As I’ve written before, sophisticated adversaries are finding vulnerabilities wherever they can, and often that means looking to an organization’s supply chain for weaknesses in defenses. They’ll use an organization’s partner or supplier as a ‘stepping stone’ to gain access to their ultimate target.
Several supply chain attacks have made headlines in recent months, including:
• The CCleaner malware campaign that began with a compromise of a build server to infiltrate more than two million machines
• The NotPetya campaign launched through a compromised software update delivered via MeDoc (Ukrainian accounting software)
• Operation Cloud Hopper that used IT managed service providers (MSPs) as a point of access to target organizations across a wide range of industries around the world.
By analyzing these attacks and others that were reported in 2016 and 2017, we can identify three notable trends.
1. The most common motives are data and intellectual property (IP) theft. Cases such as the theft of IP from technology companies in the CCleaner malware campaign, the theft of medication procurement information in the ePrica pharmaceutical software breach and the targeting of Israeli companies in the OilRig campaign (believed to have been conducted by Iranian threat actors, though unconfirmed), indicate that threat actors are likely using supply chain attacks for competitive, political and geostrategic intelligence reasons. The fact that such attacks often involved the delivery of backdoor trojan malware that allowed for data harvesting, exfiltration or privilege escalation on victim systems reinforces this finding. Actors were able to maintain a presence on target networks, gather valuable user credentials and exfiltrate data to attacker-controlled servers.
2. Supply chain attacks are typically targeted. In contrast to mass, indiscriminate campaigns, supply chain attacks tend to be highly focused operations with predetermined targets of interest. This trend likely reflects the motives of these campaigns, which were largely conducted for intelligence gathering or cyber espionage purposes. However, the NotPetya campaign shows that in a handful of cases, where the motives were financial gain or disruption rather than espionage, the attacks were wider reaching.
3. Technology suppliers are the most popular targets for initial compromise. As demonstrated by the use of CCleaner, MeDoc and MSPs, most of the supply chain attacks over the last two years involved the compromise of a technology or software supplier. Adversaries realize that such suppliers are attractive initial targets as they either have privileged access to customer networks, or provide regular software updates to customers that mean compromised software versions (containing malware) will be whitelisted or overlooked by customer security teams and systems.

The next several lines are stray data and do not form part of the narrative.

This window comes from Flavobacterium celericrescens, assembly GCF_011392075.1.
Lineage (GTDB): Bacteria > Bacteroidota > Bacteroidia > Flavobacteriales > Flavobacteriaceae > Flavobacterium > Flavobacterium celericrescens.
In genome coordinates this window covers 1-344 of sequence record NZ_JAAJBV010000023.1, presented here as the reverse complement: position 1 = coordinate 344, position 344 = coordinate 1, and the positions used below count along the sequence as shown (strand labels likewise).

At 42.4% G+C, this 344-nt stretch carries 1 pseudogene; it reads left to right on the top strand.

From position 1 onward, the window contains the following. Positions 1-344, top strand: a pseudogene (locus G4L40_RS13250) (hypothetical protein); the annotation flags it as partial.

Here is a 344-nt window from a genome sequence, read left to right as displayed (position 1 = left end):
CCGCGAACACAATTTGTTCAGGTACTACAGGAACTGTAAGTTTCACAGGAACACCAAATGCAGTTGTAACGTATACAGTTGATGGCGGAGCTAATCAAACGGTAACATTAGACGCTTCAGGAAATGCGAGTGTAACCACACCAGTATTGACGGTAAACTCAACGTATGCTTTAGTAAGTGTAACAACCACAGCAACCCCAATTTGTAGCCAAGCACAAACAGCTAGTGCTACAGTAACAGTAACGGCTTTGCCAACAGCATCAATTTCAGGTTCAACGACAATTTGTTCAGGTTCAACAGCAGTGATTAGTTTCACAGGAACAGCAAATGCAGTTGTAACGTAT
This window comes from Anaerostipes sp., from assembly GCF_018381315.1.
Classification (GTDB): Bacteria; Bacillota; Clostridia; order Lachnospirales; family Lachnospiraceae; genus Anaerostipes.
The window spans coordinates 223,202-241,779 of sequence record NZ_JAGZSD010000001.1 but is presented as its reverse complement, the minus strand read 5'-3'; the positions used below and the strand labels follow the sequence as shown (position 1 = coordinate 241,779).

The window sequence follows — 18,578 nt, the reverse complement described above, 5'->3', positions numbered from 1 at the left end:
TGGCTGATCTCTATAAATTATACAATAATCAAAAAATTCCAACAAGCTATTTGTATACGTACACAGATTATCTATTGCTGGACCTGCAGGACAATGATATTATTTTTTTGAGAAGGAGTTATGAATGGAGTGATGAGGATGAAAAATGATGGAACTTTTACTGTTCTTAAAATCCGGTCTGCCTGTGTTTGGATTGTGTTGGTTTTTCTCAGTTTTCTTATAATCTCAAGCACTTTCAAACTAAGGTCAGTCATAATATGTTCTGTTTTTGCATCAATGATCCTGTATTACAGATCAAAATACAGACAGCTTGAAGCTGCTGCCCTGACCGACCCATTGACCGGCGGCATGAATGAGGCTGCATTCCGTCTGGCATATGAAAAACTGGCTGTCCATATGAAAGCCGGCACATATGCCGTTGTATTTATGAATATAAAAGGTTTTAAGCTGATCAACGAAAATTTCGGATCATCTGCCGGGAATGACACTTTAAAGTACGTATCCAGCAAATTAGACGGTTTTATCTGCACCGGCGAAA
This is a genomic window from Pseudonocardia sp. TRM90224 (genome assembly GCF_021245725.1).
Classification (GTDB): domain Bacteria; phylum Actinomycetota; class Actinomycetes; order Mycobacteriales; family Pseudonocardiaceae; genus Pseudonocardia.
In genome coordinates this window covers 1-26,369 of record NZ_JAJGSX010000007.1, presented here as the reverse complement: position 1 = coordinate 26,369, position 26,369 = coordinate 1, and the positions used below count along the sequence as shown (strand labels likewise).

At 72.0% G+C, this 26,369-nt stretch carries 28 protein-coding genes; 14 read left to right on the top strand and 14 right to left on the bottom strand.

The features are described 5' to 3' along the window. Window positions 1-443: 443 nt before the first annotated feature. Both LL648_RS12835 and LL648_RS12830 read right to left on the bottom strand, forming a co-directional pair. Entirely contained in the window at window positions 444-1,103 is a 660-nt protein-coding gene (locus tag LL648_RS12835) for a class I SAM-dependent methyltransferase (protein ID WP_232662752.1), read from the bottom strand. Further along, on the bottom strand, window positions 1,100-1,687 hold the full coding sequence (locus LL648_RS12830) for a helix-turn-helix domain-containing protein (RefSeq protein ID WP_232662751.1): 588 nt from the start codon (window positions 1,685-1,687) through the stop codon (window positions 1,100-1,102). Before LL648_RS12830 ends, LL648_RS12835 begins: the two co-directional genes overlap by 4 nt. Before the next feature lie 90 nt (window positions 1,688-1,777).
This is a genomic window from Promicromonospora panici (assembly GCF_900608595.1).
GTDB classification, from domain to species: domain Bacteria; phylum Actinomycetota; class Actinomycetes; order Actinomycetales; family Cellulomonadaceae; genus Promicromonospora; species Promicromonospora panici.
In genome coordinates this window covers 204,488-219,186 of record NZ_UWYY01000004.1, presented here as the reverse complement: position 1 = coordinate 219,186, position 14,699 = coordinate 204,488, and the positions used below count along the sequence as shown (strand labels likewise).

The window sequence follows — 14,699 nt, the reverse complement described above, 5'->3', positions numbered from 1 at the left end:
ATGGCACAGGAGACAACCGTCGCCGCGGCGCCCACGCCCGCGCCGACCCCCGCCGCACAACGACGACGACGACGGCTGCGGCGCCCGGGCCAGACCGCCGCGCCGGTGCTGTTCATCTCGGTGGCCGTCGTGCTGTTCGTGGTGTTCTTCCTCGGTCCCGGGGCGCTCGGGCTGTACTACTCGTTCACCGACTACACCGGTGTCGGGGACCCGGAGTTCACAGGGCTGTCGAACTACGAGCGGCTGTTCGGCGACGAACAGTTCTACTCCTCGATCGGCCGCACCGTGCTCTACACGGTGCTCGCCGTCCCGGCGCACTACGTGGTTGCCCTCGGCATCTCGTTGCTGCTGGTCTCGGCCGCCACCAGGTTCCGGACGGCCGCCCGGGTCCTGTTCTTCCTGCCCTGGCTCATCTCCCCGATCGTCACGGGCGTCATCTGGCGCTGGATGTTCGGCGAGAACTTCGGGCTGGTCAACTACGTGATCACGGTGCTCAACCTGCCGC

With these trends in mind, there are several mitigation measures and best practices that you can adopt to improve your organization’s security posture and reduce the risk of supply chain infections.
1. Understand, manage and monitor the digital risk your suppliers present. Many suppliers don’t have adequate security maturity levels so you need to be proactive. The SANS Institute recommends a range of measures that include: due diligence and external auditing of potential suppliers; defining a supplier management policy that classifies vendors and identifies appropriate controls based on access granted to sensitive data; and integrating suppliers with your assessment and audit practices to outline both internal best practices and those required from vendors and partners. Each of these measures should be reviewed regularly throughout the year.
2. Use technology to limit suppliers’ unnecessary access to company systems. Suppliers are often given much broader access to company networks than internal users are offered. Instead, organizations should apply privilege management measures. For example, separation of duties ensures no single individual can perform all privileged actions for a system, and least privilege provides only the bare minimum level of access to perform their jobs. In addition, network isolation and segmentation can keep supply chain traffic separate from other internal traffic and prevent attacks, like NotPetya and Cloud Hopper, from moving laterally across the network to reach their intended target.
3. Prepare for unintended targeting. The NotPetya attack showed that not all supply chain attacks are targeted. Implementing foundational security principals can mitigate risk from bad actors that prey on the weakness that result from interconnectivity of systems and ubiquity of applications. Best practices include backing-up critical data and systems on a regular basis and implementing a ‘defense in depth’ strategy that includes: host-based firewalls and IP-whitelisting; network segmentation and restricting workstation-to-workstation communication; patching, monitoring for known security vulnerabilities, and disabling unneeded legacy features; and access control.
Activity over the last two years shows that no industry is safe from what has become a steady stream of supply chain attacks. But by analyzing the motives of these bad actors and the tactics, techniques and procedures they use, there’s a lot we can learn to mitigate our digital risk.